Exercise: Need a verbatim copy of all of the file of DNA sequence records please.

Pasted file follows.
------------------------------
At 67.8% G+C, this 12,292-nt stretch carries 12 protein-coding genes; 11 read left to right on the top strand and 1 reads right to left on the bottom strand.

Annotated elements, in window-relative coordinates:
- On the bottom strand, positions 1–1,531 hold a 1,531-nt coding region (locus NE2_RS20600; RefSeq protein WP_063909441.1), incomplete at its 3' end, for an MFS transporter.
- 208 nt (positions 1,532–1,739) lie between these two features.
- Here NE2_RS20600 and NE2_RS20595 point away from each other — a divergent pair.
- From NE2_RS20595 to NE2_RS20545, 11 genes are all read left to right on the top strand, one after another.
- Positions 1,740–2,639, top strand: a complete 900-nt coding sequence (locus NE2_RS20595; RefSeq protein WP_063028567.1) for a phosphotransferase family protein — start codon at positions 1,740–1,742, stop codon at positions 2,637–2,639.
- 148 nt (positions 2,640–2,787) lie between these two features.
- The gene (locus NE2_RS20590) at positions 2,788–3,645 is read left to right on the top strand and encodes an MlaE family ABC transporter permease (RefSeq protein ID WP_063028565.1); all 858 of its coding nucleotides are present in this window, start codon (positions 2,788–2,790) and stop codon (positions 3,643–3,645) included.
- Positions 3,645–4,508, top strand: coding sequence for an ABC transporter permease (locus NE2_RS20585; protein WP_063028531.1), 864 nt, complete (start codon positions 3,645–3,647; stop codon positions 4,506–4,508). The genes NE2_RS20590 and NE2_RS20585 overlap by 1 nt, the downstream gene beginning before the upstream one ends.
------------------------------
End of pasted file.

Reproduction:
At 67.8% G+C, this 12,292-nt stretch carries 12 protein-coding genes; 11 read left to right on the top strand and 1 reads right to left on the bottom strand.

Annotated elements, in window-relative coordinates:
- On the bottom strand, positions 1–1,531 hold a 1,531-nt coding region (locus NE2_RS20600; RefSeq protein WP_063909441.1), incomplete at its 3' end, for an MFS transporter.
- 208 nt (positions 1,532–1,739) lie between these two features.
- Here NE2_RS20600 and NE2_RS20595 point away from each other — a divergent pair.
- From NE2_RS20595 to NE2_RS20545, 11 genes are all read left to right on the top strand, one after another.
- Positions 1,740–2,639, top strand: a complete 900-nt coding sequence (locus NE2_RS20595; RefSeq protein WP_063028567.1) for a phosphotransferase family protein — start codon at positions 1,740–1,742, stop codon at positions 2,637–2,639.
- 148 nt (positions 2,640–2,787) lie between these two features.
- The gene (locus NE2_RS20590) at positions 2,788–3,645 is read left to right on the top strand and encodes an MlaE family ABC transporter permease (RefSeq protein ID WP_063028565.1); all 858 of its coding nucleotides are present in this window, start codon (positions 2,788–2,790) and stop codon (positions 3,643–3,645) included.
- Positions 3,645–4,508, top strand: coding sequence for an ABC transporter permease (locus NE2_RS20585; protein WP_063028531.1), 864 nt, complete (start codon positions 3,645–3,647; stop codon positions 4,506–4,508). The genes NE2_RS20590 and NE2_RS20585 overlap by 1 nt, the downstream gene beginning before the upstream one ends.